The shortage of houses on the market has brought about some long expected price increases in most areas of the Mid-Hudson. In Westchester County, the second quarter of 2017 single family homes had a median sale price of $670,000. An increase of $20,000 or 3.1% over last year’s level. According to an article by Hudson Gateway Association of Realtors, the mean sales price of $900,000 was 7% more than last year indicating that the high end sector is reinserting itself into the sale prices. Westchester condominiums and cooperative saw an increase of 5.3% & 3.9% respectively. Orange County which has had high sales volumes but flat prices saw a second quarter single family median prices of $235,000, an increase of 5.6% from 2016. Rockland County’s median price at $441,387, a 2.6% increase and Putnam County median price at $345,000 was a 9.9% increase over last year. Buyers are operating in a market that has seen tremendous reduction in the supply of housing over the past four years. At the end of 2014, there were 12,153 listings posted with Hudson Gateway Multiple Listing Service. By the close of the second quarter of 2017 had plunged by 344 units to 8,713 or 28.3% fewer listings.
The article in The Somers Records on July 27, 2017 by the Hudson Gateway Association of Realtors states Westchester posted 2,642 sales for an increase of 1% over 2016. Orange County posted an impressive 1098 sales, an increase of 13.8%. Almost all in the single family housing sector. Rockland County had a 3.8% increase in single family sales. Rockland’s condominiums sector had an increase of 33.6% in sales. Putnam County reported a decrease in single family sales of 5.4%.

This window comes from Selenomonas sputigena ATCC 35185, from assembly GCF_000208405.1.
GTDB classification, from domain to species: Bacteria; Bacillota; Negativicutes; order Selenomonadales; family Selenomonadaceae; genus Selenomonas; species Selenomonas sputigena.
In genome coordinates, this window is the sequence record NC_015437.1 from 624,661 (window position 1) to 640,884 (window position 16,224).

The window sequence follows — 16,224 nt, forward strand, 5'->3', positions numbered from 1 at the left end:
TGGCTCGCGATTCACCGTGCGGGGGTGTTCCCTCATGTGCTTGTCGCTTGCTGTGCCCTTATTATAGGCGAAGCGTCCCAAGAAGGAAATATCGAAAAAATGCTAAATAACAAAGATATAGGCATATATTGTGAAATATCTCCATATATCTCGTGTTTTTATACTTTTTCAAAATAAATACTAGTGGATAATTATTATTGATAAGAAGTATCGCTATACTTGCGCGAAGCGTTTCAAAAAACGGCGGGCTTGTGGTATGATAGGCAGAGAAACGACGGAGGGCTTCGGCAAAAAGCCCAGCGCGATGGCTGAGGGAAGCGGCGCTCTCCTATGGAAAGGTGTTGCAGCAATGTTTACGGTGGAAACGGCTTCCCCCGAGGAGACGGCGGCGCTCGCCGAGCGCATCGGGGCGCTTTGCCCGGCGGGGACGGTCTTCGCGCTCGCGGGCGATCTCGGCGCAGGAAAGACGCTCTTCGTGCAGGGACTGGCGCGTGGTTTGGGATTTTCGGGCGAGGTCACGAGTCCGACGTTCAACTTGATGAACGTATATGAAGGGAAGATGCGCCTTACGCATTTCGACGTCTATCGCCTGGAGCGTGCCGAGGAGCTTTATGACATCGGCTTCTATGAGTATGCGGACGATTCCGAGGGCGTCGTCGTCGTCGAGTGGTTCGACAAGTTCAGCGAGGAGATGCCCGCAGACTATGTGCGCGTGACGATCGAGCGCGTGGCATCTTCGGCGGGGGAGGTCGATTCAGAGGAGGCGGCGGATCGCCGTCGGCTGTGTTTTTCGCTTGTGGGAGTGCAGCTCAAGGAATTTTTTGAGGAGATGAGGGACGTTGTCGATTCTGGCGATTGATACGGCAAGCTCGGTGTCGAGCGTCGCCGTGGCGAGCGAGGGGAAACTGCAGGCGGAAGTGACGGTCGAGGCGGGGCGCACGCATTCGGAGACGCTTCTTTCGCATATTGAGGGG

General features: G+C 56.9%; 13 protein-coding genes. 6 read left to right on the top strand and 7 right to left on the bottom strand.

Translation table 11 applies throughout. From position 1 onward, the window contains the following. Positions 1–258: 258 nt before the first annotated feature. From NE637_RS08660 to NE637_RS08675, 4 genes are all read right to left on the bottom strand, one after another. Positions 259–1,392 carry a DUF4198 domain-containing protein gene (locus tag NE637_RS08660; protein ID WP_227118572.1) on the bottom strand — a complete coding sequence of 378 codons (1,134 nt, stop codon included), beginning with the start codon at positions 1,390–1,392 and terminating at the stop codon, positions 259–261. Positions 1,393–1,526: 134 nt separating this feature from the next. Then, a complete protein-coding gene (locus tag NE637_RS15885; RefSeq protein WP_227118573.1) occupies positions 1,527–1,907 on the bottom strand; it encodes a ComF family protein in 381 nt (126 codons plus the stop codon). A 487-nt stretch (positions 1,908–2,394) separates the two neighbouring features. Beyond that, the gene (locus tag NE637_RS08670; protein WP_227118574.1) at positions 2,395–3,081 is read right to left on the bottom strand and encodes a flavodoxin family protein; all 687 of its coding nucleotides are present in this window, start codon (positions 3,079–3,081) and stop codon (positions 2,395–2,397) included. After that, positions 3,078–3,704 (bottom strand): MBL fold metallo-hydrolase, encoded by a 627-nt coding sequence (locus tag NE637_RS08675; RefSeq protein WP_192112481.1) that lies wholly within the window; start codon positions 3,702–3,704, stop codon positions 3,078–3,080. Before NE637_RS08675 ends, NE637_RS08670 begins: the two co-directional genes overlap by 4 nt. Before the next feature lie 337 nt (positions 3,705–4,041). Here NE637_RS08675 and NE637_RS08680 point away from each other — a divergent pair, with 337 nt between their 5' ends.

In an article in USA Today – The Journal News on August 11, 2017 entitled “number of homes for sale sinks to a 20 year low explains one reason for the shortage of single family homes on the market. The article by Roger Yu and Paul Davidson states that the baby boomers grow increasingly reluctant to trade up or down from their existing homes. More than half of its survey respondents or 59% said they do not plan to sell their houses in the next year. This crunch has driven home price index up nationally by 5.6% in May from a year earlier. The housing shortage forced many first time buyers to consider smaller homes and condos.
Realtor.com, a real estate listing site operated by News Corp. surveyed 1054 randomly selected homeowners across the U.S. from July 6th to July 13, 2017. A vast majority of those who are at or near retirement age like where they are. 85% of the boomers said they have no plans to sell their homes within the next year. Home ownership among boomers is 78% or about 38 million properties which is twice as high as millennials.
Boomers hold the key to those homes that the market’s needs “but with a strong economy and rising home prices, there is no reason for established homeowners to sell in the short term”. Although, downsizing is on the mind of boomers. They face the same inventory shortages and price increases “plaguing millenials”. Boomers also appear less eager to go to traditional retirement locals such as Florida or Arizona and more interested in mainstreaming close ties with families and friends.
If you are or a loved one are in the need of a real estate attorney, contact the law firm of Dominick J. Robustelli & Associates, PLLC at (914) 288-0800 or on the web at White Plains Personal-Injury-Lawyers.com